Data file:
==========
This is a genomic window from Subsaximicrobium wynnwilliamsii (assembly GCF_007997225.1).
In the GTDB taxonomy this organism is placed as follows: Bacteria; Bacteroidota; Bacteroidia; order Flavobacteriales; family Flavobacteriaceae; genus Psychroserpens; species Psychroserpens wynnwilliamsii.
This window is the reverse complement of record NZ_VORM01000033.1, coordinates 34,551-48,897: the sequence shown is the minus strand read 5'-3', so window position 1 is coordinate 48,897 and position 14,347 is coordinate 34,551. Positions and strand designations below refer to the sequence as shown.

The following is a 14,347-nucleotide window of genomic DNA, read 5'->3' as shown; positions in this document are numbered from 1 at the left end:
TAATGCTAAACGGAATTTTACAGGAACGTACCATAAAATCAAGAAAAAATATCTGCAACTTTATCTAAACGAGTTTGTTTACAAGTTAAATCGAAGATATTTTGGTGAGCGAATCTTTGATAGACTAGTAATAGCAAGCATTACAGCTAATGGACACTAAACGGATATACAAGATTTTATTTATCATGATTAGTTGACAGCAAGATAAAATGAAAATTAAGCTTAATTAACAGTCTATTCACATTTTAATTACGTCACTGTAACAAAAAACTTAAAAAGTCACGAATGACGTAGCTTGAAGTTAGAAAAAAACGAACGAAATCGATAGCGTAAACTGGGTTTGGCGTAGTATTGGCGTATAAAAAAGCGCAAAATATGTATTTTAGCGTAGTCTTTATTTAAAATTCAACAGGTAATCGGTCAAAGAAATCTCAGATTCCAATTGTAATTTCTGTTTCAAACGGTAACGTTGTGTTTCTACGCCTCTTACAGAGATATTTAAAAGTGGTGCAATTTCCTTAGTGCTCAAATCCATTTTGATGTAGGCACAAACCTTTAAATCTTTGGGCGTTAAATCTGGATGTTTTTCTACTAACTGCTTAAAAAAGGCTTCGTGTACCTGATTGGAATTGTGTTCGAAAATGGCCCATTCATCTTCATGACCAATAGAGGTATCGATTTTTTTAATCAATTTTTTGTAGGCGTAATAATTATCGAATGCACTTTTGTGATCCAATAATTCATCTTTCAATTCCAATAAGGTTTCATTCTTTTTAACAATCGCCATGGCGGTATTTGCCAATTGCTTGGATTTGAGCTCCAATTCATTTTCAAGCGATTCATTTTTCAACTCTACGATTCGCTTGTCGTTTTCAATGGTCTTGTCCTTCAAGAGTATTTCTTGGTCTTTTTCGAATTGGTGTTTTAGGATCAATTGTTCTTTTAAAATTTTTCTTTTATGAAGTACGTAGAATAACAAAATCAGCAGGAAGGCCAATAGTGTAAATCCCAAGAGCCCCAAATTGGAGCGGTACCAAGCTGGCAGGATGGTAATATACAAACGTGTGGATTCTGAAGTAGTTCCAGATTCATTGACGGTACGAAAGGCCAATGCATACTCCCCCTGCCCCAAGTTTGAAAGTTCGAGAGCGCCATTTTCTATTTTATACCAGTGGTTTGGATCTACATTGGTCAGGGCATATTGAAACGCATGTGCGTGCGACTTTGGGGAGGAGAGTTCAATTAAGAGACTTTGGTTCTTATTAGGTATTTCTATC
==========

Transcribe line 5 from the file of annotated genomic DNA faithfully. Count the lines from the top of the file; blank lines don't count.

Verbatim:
TAATGCTAAACGGAATTTTACAGGAACGTACCATAAAATCAAGAAAAAATATCTGCAACTTTATCTAAACGAGTTTGTTTACAAGTTAAATCGAAGATATTTTGGTGAGCGAATCTTTGATAGACTAGTAATAGCAAGCATTACAGCTAATGGACACTAAACGGATATACAAGATTTTATTTATCATGATTAGTTGACAGCAAGATAAAATGAAAATTAAGCTTAATTAACAGTCTATTCACATTTTAATTACGTCACTGTAACAAAAAACTTAAAAAGTCACGAATGACGTAGCTTGAAGTTAGAAAAAAACGAACGAAATCGATAGCGTAAACTGGGTTTGGCGTAGTATTGGCGTATAAAAAAGCGCAAAATATGTATTTTAGCGTAGTCTTTATTTAAAATTCAACAGGTAATCGGTCAAAGAAATCTCAGATTCCAATTGTAATTTCTGTTTCAAACGGTAACGTTGTGTTTCTACGCCTCTTACAGAGATATTTAAAAGTGGTGCAATTTCCTTAGTGCTCAAATCCATTTTGATGTAGGCACAAACCTTTAAATCTTTGGGCGTTAAATCTGGATGTTTTTCTACTAACTGCTTAAAAAAGGCTTCGTGTACCTGATTGGAATTGTGTTCGAAAATGGCCCATTCATCTTCATGACCAATAGAGGTATCGATTTTTTTAATCAATTTTTTGTAGGCGTAATAATTATCGAATGCACTTTTGTGATCCAATAATTCATCTTTCAATTCCAATAAGGTTTCATTCTTTTTAACAATCGCCATGGCGGTATTTGCCAATTGCTTGGATTTGAGCTCCAATTCATTTTCAAGCGATTCATTTTTCAACTCTACGATTCGCTTGTCGTTTTCAATGGTCTTGTCCTTCAAGAGTATTTCTTGGTCTTTTTCGAATTGGTGTTTTAGGATCAATTGTTCTTTTAAAATTTTTCTTTTATGAAGTACGTAGAATAACAAAATCAGCAGGAAGGCCAATAGTGTAAATCCCAAGAGCCCCAAATTGGAGCGGTACCAAGCTGGCAGGATGGTAATATACAAACGTGTGGATTCTGAAGTAGTTCCAGATTCATTGACGGTACGAAAGGCCAATGCATACTCCCCCTGCCCCAAGTTTGAAAGTTCGAGAGCGCCATTTTCTATTTTATACCAGTGGTTTGGATCTACATTGGTCAGGGCATATTGAAACGCATGTGCGTGCGACTTTGGGGAGGAGAGTTCAATTAAGAGACTTTGGTTCTTATTAGGTATTTCTATC